Decisions, decisions, decisions…

Bringing a puppy or rescue dog into your life is a huge decision and one that should be carefully researched before you take the plunge.  Having volunteered at a rescue centre for over 2 years now (www.stokenchurchdogrescue.org.uk) I have seen many dogs come into their care simply because their owner was not prepared for the commitment of a certain breed of dog and the care that was required.  This could all be avoided if more research was done into the right breed for you and your lifestyle rather than going on a whim of ‘what you like the look of’

Want to know more? …. Look no further….

Herding dogs

Breeds such as Border Collies, German Shepherd’s and Sheepdogs are classed as herding dogs.  They are very smart and easy to train however you need to be able to keep these breeds mentally and physically stimulated to avoid boredom and frustration.  They would fit in well into large families with lots of space and time.

They are not suited to city living or being alone for long periods of time.

Hound dogs

These can be split into sight and scent hounds and includes breeds such as Beagle, Bassett Hound, Dachshund and Greyhound.

Sight hounds are agile and fast and use speed to catch their prey.  Scent hounds on the other hand use smell to guide them.

Both are inquisitive and independent.

Hound dogs are best suited to people who have a secure place for them to explore.

Given the desire to track with sight or smell an impeccable recall is vital before you let them roam freely.

Sporting dogs

Sporting dogs include Retrievers, Cocker Spaniels, Weimaraner and Pointers.  They are multi taskers and are easily trained. They are bred to hunt but also love swimming!  They make fantastic therapy or assistance dogs

They are a good match for someone who can keep them entertained and exercised.

You need to have an active life, lounging on the sofa is not their thing!


Terriers include Jack Russell’s, Miniature Schnauzers and Staffies.  They are fun and feisty and are known to be hunters for some animals.    They want to work!

They suit patient but high energy owners!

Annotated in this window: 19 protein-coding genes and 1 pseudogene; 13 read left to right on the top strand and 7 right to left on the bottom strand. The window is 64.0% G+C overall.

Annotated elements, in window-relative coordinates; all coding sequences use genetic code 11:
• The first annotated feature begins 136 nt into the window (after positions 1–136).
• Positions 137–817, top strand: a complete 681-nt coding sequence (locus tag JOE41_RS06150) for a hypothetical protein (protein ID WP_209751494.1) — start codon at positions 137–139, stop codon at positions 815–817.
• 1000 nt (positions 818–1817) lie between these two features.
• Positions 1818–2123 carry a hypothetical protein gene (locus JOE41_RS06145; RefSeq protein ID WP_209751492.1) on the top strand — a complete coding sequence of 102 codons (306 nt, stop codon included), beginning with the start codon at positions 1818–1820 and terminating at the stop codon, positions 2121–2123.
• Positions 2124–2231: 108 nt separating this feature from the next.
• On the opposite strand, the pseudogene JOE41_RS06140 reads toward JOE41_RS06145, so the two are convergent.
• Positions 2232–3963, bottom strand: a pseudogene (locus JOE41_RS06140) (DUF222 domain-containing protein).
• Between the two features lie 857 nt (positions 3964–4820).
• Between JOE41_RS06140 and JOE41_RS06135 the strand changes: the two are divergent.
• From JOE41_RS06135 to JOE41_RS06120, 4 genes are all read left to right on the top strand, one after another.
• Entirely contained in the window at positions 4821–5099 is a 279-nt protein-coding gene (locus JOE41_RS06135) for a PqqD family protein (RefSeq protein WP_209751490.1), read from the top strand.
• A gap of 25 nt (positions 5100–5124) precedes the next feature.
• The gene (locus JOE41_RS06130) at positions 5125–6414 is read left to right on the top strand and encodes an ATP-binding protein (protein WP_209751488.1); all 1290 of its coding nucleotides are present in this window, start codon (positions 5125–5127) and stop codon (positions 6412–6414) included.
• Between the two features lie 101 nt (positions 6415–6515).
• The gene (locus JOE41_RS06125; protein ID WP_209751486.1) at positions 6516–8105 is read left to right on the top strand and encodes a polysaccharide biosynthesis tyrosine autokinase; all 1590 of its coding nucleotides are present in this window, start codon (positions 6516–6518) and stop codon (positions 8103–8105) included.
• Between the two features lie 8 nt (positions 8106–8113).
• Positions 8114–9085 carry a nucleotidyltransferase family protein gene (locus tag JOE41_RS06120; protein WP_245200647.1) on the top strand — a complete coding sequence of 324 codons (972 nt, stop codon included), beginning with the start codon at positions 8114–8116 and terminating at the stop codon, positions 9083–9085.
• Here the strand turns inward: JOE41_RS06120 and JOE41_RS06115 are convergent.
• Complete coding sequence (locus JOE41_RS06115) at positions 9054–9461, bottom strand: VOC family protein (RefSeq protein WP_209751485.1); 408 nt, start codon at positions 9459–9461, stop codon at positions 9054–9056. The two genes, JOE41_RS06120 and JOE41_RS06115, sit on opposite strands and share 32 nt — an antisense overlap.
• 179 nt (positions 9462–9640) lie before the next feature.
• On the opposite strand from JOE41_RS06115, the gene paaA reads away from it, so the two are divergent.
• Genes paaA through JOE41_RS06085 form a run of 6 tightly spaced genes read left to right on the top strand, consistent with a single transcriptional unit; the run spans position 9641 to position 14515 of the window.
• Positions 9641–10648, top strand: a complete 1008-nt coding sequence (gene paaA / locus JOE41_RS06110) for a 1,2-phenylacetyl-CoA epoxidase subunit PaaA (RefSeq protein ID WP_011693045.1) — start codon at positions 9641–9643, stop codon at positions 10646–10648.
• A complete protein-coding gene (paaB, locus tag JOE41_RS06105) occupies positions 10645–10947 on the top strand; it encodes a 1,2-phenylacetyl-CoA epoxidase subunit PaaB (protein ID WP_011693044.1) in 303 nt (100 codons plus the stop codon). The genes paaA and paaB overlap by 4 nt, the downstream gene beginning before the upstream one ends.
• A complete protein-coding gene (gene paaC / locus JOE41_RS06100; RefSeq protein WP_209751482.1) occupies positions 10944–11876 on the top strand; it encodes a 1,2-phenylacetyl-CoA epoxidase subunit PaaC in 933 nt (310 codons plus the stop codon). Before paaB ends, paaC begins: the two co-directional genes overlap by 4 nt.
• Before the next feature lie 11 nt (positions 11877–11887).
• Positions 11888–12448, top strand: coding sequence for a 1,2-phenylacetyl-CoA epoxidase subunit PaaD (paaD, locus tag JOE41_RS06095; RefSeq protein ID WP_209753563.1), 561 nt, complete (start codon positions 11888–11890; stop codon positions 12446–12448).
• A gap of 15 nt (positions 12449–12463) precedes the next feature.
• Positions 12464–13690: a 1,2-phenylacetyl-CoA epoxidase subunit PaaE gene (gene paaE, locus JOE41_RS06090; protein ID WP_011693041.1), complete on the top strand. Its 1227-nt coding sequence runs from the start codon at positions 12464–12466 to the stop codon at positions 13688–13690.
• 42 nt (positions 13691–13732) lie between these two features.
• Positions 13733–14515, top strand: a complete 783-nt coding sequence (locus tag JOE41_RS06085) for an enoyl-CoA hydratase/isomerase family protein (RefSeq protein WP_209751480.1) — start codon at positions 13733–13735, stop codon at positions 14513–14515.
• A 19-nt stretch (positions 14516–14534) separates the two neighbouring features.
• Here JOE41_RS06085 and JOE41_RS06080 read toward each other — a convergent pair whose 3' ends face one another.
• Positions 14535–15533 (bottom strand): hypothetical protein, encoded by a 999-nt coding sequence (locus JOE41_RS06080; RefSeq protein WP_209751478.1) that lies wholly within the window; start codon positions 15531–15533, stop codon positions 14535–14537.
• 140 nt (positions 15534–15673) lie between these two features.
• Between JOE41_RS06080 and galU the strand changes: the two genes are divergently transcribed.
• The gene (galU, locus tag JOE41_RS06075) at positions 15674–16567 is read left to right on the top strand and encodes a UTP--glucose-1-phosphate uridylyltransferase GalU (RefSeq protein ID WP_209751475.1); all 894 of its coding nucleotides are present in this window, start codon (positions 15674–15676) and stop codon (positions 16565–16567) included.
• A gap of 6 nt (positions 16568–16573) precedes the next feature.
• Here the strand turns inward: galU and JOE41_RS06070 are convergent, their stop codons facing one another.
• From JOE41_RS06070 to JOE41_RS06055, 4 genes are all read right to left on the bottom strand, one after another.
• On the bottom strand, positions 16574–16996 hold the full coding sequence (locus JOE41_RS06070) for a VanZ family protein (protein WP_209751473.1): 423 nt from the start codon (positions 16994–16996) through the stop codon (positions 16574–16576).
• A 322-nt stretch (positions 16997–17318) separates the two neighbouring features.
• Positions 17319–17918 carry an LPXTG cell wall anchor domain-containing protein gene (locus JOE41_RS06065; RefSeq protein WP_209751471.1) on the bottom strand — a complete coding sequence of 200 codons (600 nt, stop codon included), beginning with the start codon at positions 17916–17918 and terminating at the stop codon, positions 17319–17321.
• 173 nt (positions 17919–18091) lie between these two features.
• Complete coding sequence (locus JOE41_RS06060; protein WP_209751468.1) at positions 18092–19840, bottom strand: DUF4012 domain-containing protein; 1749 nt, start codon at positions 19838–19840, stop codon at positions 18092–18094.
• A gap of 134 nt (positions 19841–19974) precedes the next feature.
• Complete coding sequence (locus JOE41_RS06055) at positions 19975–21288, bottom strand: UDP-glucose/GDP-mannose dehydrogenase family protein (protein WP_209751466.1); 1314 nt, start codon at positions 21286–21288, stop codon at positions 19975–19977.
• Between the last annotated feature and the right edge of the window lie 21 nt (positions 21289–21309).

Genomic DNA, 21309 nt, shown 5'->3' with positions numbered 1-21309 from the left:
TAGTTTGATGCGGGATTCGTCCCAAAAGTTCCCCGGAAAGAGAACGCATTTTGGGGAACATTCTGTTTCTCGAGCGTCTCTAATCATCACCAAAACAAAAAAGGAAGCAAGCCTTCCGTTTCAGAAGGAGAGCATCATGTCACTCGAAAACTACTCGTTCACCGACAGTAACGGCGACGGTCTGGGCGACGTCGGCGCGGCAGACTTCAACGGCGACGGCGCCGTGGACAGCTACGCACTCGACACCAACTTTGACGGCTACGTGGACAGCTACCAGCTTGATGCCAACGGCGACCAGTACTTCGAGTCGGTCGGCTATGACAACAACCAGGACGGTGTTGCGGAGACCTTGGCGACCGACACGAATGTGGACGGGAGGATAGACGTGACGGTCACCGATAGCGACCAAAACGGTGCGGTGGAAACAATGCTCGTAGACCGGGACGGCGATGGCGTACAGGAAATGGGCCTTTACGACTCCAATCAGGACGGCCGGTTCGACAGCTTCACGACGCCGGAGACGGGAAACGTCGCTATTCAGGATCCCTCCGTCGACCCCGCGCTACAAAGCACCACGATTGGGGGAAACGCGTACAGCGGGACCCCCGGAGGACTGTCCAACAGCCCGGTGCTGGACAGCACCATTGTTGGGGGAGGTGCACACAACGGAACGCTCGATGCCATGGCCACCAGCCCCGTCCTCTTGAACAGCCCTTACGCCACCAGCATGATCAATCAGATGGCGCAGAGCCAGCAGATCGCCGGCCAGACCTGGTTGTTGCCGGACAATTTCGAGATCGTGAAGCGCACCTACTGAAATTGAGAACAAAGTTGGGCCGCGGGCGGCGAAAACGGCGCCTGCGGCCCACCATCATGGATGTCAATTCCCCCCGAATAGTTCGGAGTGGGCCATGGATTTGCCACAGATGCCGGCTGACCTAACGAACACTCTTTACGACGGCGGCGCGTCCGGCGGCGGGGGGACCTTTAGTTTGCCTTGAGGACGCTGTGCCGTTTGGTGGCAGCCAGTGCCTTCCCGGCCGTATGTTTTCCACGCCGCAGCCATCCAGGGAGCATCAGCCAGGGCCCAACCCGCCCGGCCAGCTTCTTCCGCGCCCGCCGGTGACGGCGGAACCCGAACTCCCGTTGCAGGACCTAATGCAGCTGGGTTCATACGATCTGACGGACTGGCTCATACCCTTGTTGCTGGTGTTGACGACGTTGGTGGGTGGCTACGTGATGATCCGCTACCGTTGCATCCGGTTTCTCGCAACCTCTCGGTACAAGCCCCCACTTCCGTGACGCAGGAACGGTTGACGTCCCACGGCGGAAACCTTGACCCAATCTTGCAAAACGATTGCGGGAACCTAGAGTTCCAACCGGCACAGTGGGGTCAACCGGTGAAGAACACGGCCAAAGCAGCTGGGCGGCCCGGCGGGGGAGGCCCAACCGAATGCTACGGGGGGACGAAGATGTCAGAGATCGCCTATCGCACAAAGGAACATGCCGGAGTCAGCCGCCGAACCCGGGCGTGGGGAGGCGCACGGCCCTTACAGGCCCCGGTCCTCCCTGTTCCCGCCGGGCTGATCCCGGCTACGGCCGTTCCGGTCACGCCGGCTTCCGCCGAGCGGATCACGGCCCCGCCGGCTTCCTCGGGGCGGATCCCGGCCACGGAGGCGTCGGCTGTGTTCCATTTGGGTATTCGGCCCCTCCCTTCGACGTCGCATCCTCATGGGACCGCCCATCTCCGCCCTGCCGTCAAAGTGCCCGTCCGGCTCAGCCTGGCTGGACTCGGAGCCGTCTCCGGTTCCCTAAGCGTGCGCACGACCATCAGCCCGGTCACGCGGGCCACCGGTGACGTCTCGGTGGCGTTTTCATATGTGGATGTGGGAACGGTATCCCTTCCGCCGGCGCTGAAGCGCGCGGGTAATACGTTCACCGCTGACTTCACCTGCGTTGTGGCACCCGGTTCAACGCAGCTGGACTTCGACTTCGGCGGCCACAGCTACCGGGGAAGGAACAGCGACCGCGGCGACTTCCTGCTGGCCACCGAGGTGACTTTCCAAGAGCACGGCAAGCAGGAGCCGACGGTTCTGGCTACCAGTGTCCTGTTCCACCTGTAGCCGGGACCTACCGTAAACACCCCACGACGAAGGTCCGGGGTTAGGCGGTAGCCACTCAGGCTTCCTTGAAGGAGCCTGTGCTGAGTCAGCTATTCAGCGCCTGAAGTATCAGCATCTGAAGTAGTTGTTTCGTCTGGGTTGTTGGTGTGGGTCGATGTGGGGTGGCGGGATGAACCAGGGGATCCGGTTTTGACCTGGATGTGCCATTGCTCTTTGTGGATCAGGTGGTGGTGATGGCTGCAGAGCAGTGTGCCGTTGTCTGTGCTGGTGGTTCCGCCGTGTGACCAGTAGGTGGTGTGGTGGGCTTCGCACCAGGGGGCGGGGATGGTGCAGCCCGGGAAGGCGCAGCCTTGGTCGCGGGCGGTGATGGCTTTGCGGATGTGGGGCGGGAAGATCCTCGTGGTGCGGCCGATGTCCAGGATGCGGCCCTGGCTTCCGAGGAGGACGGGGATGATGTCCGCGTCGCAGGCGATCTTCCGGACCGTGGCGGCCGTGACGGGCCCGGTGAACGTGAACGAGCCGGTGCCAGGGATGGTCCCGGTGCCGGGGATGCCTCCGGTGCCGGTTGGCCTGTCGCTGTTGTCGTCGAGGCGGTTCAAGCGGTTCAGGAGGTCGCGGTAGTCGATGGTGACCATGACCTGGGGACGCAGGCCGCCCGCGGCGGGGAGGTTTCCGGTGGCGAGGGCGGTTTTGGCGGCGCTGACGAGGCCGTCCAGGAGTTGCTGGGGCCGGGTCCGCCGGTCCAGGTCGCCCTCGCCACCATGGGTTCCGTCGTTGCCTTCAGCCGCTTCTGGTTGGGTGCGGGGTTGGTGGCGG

Popular toy dogs include Pugs, Italian Greyhounds, Poms and Cavalier King Charles Spaniels.   They offer a lot of dog in a small package but still have huge personalities.

Due to their size they are better suited to tighter living spaces but beware they can become territorial.  They are also suited to adults with no children

Working dogs

The most diverse group of dogs, as the name suggests working dogs were bred to help humans.  Popular breeds in this group include Boxers, Husky’s, Great Dane’s and Mastiffs

If you have space and can meet their physical needs, working dogs are a good match for most people.

What next?

Once you have made your decision, please ensure you purchase from a reputable breeder who is willing for you to meet Mum (and ideally Dad) and see the puppies in their living environment (which of course should be indoors, clean and with plenty of space for the litter.)   Any breeder worth their salt will ask you lots of questions about your lifestyle to ensure you can offer the pups the right home.

Puppies should not be removed from their mother before they are 8 weeks old.

Resist the urge to buy cheap puppies from social media or selling websites, it is highly likely you’ll be fuelling the puppy farm industry which is misery for thousands of dogs and often produces dogs that are sick or grow up to have behavioural issues based on their traumatic first few weeks in the world.

Don’t forget to consider adopting a dog from your local rescue…there are thousands of wonderful dogs in kennels waiting for their forever homes.

Good luck!